Areas inside of the Regional District of Mount Waddington are discouraging tourism due to the COVID-19 pandemic. (Gazette file photo)

North Island joins parade of communities asking visitors to stay away

‘Visit later seems to fit’

More and more northern Vancouver Island communities are starting to publicly discourage tourism due to the COVID-19 pandemic.

Alert Bay, in conjunction with the ‘Namgis First Nation, actually went a step further than just discouraging tourism by issuing a news release stating that “no pleasure or tourist travel is permitted to Cormorant Island. We are a friendly community and we value visitors and tourists, however, with the current health crisis, we ask that you visit another time.”

According to the release, Cormorant Island is a “isolated, remote community with limited resources and we are taking extreme precautionary measures to ensure the safety of our community members.”

Both Port McNeill and Port Alice have also issued news releases discouraging tourism during the pandemic.

Port Alice released their’s first, noting the village would like to ask tourists to “avoid visiting our community during this time. As a small community we need to focus on keeping our essential service workers and residents as safe as possible, especially considering the limited medical resources we have in Port Alice.”

The release also noted that many services in the village have already closed “to support the directives set in place by the Province so we do not have accommodation available in our community or in the campsites and parks that surround our area. We will be happy to welcome you back to our community as soon as it is safe to do — please do your part to keep yourself and our community healthy!”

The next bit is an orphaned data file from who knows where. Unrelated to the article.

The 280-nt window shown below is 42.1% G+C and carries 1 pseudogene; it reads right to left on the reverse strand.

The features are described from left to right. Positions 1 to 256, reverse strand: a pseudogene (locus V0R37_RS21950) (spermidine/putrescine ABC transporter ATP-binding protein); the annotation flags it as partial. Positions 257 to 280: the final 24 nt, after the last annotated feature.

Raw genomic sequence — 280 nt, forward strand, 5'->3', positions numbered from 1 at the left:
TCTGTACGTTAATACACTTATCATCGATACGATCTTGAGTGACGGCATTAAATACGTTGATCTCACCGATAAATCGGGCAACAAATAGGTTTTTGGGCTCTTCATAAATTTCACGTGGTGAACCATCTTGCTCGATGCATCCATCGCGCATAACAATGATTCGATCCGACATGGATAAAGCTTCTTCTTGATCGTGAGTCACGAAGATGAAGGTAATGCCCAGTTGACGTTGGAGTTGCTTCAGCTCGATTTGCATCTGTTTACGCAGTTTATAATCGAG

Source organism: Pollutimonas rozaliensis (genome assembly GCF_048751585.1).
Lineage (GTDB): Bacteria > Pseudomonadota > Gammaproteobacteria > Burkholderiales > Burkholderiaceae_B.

Port McNeill then followed suit in discouraging tourism shortly after.

“The COVID Pandemic (Coronavirus) us living in a strange world,” stated the Town of Port McNeill’s news release. “We are saying and doing things we might not otherwise do. One of them is asking you (tourists) not to come and explore our region… until later.”

The release added that there have been strict guidelines issued by the Province of BC around how many can gather, when to self-isolate and on social distancing, and “though you might think it’s a good idea to get away from it all and social distance here, we are asking you not to do so at this time.”

According to the town’s release, “Our hospitals are small and unable to handle more than the basic emergency. We don’t have an operating room for injuries that may occur while you are on holidays. Each hospital is equipped with a single ventilator.”

To conclude the release, the town then stated that “Because our community is remote, we are doing our very best to minimize the risk to our residents. Your visit could introduce the virus to an area where it may not currently exist.

“Though some hotels may be open, we do not have the capacity to serve you. Our Visitor Information Centre is closed, our parks and campgrounds are closed and the few restaurants open are take-out only. There are no tours to partake in. The local grocery store is doing their best to meet our own demand, but that is proving to be difficult at times.”

Meanwhile, the District of Port Hardy has not issued any release regarding the discouraging of tourism as of press time.

Chief Administrative Officer Allison McCarrick did state to the North Island Gazette that they haven’t directly been advertising it, but they are definitely advocating to follow all Provincial and Federal recommendations and orders.

“Tourism Port Hardy and NVI Tourism are promoting #visit later so rather than saying ‘don’t come’, I think our message is more that with our small community comes smaller infrastructure, businesses, staff, etc. so if something were to happen and we had too many non-residents here at this time it could be even more challenging. Visit later seems to fit.”


@NIGazette
editor@northislandgazette.com

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